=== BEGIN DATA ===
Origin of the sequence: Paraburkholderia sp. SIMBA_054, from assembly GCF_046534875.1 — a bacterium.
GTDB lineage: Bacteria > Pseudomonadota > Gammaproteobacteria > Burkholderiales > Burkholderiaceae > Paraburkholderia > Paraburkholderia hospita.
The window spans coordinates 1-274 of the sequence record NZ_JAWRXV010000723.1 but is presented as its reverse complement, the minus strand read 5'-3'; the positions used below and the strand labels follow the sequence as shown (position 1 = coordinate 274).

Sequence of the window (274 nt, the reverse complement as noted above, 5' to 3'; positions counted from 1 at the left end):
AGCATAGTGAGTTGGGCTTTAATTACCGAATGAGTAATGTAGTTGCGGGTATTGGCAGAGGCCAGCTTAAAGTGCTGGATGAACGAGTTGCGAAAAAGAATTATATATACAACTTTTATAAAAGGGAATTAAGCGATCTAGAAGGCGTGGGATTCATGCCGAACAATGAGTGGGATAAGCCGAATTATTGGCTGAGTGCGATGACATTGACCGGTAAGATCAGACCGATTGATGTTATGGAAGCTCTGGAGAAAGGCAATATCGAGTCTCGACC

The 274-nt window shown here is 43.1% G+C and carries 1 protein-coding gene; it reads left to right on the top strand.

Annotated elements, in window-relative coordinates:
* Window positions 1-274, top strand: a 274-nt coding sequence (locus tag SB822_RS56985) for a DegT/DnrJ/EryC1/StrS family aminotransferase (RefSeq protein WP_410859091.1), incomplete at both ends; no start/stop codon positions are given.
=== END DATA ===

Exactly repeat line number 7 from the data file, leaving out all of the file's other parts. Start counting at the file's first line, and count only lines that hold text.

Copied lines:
Annotated elements, in window-relative coordinates: